Before we started construction, my contractors warned me that there would be a lonnnng period when my restaurant space would seemingly look the same from day to day. If you're wondering why you haven't read a Contigo update in nearly 6 weeks, that's the reason. If Contigo were a ship, she would be adrift in the doldrums. A crew of six to eight guys come on board every day for eight or so hours. They pound, bang, saw, drill, dig, heave, ho, curse, grunt, sing pirate songs (okay, I made that last bit up). The work they're performing is vital. Plumbing and gas lines have been installed; foundations laid; framing, seismic upgrades, and some roofing and HVAC (duct work for the ventilation system) work has been completed. Unfortunately for this blog, these accomplishments aren't so photogenic. How many more artsy photos of nails and drains can I expect you to tolerate?
There is one exception: the concrete pours. I already documented the first one, performed just before Christmas. Since my last "Behind the Paper" post, there have been two more pours. The exciting news is that Contigo now has floors. Woohoo! The bummer is there are still two more pours to go.
Which begs the question: "Why so many separate pours? Why not do it all in one go?"
The answer lies in the elevation of the property. If everything were on one level, one or two pours would have sufficed. Unfortunately, that's not the case. While the building that houses Contigo is all at street level, the backyard is a couple of feet higher. In order to get enough seats to make this construction worth my investment, I need to be able to use the back patio for additional restaurant seating. Nearly a third of Contigo's seating will be outdoors. The restaurant is only permitted to use the backyard if it makes the area accessible to diners who use a wheelchair. Of the two possible solutions — lowering the backyard to street level or installing a ramp to access the higher backyard — the latter proved less expensive. My architect decided to split the dining area into two tiers with two access points, one by three stairs and one by ramp.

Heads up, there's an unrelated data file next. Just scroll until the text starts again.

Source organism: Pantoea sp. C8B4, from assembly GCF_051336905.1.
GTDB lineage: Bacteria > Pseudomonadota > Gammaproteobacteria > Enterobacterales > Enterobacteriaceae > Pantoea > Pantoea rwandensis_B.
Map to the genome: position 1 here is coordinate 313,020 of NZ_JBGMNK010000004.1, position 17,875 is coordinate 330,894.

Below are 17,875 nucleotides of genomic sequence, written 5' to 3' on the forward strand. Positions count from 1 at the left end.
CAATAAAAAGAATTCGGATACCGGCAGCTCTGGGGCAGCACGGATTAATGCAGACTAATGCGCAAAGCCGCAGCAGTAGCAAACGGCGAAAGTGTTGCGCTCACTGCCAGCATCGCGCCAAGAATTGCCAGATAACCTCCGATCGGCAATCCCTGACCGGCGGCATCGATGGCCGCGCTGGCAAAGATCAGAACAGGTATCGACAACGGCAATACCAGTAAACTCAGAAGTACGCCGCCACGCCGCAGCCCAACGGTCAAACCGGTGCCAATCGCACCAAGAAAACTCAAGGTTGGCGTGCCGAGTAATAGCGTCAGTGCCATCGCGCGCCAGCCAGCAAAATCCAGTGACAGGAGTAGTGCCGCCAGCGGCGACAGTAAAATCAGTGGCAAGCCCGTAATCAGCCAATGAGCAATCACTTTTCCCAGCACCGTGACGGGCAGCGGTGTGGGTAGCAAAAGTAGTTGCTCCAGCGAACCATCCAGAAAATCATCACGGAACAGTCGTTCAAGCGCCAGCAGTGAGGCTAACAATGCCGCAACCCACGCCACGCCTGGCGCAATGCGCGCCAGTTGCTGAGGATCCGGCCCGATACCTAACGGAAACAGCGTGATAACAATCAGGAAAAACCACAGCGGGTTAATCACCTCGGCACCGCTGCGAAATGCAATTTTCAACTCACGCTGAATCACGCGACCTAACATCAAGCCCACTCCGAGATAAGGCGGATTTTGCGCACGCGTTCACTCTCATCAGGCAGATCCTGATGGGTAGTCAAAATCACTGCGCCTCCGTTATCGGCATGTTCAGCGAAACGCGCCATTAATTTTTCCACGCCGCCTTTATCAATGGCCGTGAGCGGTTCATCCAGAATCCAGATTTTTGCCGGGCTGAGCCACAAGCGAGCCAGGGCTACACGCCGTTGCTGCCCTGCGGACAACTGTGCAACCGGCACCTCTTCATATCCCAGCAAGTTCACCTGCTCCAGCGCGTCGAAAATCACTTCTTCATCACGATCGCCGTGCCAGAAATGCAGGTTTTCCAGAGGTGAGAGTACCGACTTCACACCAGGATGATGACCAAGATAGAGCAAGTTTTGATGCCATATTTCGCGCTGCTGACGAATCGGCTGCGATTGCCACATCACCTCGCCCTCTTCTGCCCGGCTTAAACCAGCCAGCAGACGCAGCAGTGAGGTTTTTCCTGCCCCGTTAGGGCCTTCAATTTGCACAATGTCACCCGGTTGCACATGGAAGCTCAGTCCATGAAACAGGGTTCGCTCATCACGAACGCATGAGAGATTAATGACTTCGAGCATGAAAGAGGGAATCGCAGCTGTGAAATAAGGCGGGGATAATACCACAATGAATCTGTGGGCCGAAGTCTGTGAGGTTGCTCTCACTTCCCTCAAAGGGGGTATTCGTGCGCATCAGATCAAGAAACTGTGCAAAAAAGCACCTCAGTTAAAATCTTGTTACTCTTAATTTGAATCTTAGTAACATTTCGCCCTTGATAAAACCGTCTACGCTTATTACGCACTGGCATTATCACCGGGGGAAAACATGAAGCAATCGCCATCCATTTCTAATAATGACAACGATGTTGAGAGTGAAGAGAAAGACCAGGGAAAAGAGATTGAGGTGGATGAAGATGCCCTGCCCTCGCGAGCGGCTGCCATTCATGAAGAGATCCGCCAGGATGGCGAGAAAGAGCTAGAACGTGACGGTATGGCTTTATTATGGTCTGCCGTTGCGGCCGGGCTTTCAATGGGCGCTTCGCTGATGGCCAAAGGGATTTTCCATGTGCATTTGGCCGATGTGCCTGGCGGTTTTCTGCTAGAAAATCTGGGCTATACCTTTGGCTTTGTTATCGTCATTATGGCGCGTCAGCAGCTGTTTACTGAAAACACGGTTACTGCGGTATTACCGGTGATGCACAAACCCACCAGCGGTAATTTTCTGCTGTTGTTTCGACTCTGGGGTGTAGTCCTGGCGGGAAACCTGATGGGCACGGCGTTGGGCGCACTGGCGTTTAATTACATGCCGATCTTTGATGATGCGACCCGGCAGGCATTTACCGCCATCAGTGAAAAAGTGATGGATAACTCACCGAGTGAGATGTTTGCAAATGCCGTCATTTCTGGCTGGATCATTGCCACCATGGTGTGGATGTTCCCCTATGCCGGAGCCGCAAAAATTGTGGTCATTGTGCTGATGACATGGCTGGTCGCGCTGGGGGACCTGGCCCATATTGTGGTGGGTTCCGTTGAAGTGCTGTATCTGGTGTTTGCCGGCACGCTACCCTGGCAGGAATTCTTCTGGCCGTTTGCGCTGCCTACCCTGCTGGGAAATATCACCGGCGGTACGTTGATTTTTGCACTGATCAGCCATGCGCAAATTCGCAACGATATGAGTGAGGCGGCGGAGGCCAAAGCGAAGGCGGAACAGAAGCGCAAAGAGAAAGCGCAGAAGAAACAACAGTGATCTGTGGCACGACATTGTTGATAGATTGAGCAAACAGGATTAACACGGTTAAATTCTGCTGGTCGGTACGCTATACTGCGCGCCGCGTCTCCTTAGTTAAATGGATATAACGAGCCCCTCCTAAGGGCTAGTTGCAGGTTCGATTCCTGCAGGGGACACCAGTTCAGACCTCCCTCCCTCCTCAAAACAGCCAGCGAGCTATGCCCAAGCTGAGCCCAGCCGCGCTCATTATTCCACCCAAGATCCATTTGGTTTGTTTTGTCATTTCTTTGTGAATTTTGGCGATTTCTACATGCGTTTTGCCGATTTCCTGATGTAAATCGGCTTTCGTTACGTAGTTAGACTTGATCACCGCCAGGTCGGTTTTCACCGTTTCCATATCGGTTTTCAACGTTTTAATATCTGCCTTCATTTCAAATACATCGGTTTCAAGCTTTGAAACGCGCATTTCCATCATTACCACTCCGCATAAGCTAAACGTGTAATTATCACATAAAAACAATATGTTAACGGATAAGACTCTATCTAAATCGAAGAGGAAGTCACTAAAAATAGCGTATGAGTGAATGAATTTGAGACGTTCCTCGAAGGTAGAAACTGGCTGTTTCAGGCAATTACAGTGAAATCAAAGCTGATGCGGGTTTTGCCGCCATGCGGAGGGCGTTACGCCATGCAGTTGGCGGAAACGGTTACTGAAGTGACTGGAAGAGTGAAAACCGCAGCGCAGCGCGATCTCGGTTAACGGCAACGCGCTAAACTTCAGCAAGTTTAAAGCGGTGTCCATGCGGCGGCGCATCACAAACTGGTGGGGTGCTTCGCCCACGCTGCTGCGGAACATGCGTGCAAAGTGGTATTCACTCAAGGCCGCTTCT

The second pour filled in the upper dining area at the back of the restaurant, including the stairs and part of the wheelchair ramp. The bulk of the ramp and the lower dining area were filled in with the third pour at the end of last week. As I was looking at the space over the weekend, I had a thought. If this whole restaurant thing doesn't pan out, I can always turn Contigo into a skateboard park.
Next up: more HVAC work, roofing, the beginning of electrical rough in, closing up the walls. The last item is the one I'm waiting for. Then things will really start to heat up.